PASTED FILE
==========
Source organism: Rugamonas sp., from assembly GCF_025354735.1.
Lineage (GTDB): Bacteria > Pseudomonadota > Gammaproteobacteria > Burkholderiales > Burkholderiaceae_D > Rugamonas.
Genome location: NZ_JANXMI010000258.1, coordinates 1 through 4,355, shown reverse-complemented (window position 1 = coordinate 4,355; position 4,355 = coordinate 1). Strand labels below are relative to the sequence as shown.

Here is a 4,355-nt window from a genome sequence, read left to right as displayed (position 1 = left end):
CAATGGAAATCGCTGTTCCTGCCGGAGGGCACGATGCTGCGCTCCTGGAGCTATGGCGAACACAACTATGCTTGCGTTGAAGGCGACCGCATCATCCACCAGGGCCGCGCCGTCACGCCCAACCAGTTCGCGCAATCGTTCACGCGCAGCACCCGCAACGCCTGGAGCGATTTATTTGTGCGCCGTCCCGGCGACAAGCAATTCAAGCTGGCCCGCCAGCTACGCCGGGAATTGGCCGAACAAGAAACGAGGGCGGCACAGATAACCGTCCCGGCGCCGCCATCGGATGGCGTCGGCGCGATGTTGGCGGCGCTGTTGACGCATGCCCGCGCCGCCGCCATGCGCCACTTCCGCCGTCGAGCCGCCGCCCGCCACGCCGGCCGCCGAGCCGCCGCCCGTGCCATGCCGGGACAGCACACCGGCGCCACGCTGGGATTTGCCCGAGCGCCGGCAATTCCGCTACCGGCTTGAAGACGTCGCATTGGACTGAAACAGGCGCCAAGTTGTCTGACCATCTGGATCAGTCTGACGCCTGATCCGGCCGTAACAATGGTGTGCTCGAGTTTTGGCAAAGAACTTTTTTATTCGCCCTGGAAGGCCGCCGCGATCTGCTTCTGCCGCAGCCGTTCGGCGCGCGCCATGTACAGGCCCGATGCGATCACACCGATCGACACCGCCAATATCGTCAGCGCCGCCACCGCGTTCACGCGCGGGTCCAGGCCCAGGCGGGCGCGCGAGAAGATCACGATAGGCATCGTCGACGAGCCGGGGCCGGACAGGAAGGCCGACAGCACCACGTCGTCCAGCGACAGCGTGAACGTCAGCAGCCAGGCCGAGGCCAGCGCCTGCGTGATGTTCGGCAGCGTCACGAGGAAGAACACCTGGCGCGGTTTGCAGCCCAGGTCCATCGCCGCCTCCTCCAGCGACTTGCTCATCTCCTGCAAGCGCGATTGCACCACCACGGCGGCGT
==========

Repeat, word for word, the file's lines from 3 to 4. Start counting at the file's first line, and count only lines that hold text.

Genome location: NZ_JANXMI010000258.1, coordinates 1 through 4,355, shown reverse-complemented (window position 1 = coordinate 4,355; position 4,355 = coordinate 1). Strand labels below are relative to the sequence as shown.

Here is a 4,355-nt window from a genome sequence, read left to right as displayed (position 1 = left end):